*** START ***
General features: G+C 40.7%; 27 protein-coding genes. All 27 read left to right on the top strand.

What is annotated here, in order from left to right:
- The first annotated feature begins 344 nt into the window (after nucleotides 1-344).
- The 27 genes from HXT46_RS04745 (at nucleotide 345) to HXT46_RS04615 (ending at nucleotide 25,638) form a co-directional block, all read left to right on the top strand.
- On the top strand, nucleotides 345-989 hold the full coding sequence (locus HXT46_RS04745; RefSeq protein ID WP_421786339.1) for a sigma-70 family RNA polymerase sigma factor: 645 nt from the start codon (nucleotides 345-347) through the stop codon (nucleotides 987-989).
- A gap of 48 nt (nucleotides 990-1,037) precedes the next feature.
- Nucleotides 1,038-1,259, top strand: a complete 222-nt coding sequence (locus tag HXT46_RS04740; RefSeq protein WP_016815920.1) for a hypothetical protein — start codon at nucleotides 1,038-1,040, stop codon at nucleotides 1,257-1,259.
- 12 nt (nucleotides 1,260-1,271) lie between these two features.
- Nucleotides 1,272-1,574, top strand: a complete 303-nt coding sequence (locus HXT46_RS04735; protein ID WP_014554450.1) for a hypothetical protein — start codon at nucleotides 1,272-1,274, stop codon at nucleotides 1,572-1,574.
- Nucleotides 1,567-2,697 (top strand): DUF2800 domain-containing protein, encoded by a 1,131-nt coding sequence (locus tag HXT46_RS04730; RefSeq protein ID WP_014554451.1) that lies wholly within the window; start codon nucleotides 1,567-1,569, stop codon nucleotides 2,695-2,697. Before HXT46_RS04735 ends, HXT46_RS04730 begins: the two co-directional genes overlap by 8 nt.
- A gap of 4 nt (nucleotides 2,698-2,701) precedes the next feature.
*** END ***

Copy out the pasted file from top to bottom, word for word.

General features: G+C 40.7%; 27 protein-coding genes. All 27 read left to right on the top strand.

What is annotated here, in order from left to right:
- The first annotated feature begins 344 nt into the window (after nucleotides 1-344).
- The 27 genes from HXT46_RS04745 (at nucleotide 345) to HXT46_RS04615 (ending at nucleotide 25,638) form a co-directional block, all read left to right on the top strand.
- On the top strand, nucleotides 345-989 hold the full coding sequence (locus HXT46_RS04745; RefSeq protein ID WP_421786339.1) for a sigma-70 family RNA polymerase sigma factor: 645 nt from the start codon (nucleotides 345-347) through the stop codon (nucleotides 987-989).
- A gap of 48 nt (nucleotides 990-1,037) precedes the next feature.
- Nucleotides 1,038-1,259, top strand: a complete 222-nt coding sequence (locus tag HXT46_RS04740; RefSeq protein WP_016815920.1) for a hypothetical protein — start codon at nucleotides 1,038-1,040, stop codon at nucleotides 1,257-1,259.
- 12 nt (nucleotides 1,260-1,271) lie between these two features.
- Nucleotides 1,272-1,574, top strand: a complete 303-nt coding sequence (locus HXT46_RS04735; protein ID WP_014554450.1) for a hypothetical protein — start codon at nucleotides 1,272-1,274, stop codon at nucleotides 1,572-1,574.
- Nucleotides 1,567-2,697 (top strand): DUF2800 domain-containing protein, encoded by a 1,131-nt coding sequence (locus tag HXT46_RS04730; RefSeq protein ID WP_014554451.1) that lies wholly within the window; start codon nucleotides 1,567-1,569, stop codon nucleotides 2,695-2,697. Before HXT46_RS04735 ends, HXT46_RS04730 begins: the two co-directional genes overlap by 8 nt.
- A gap of 4 nt (nucleotides 2,698-2,701) precedes the next feature.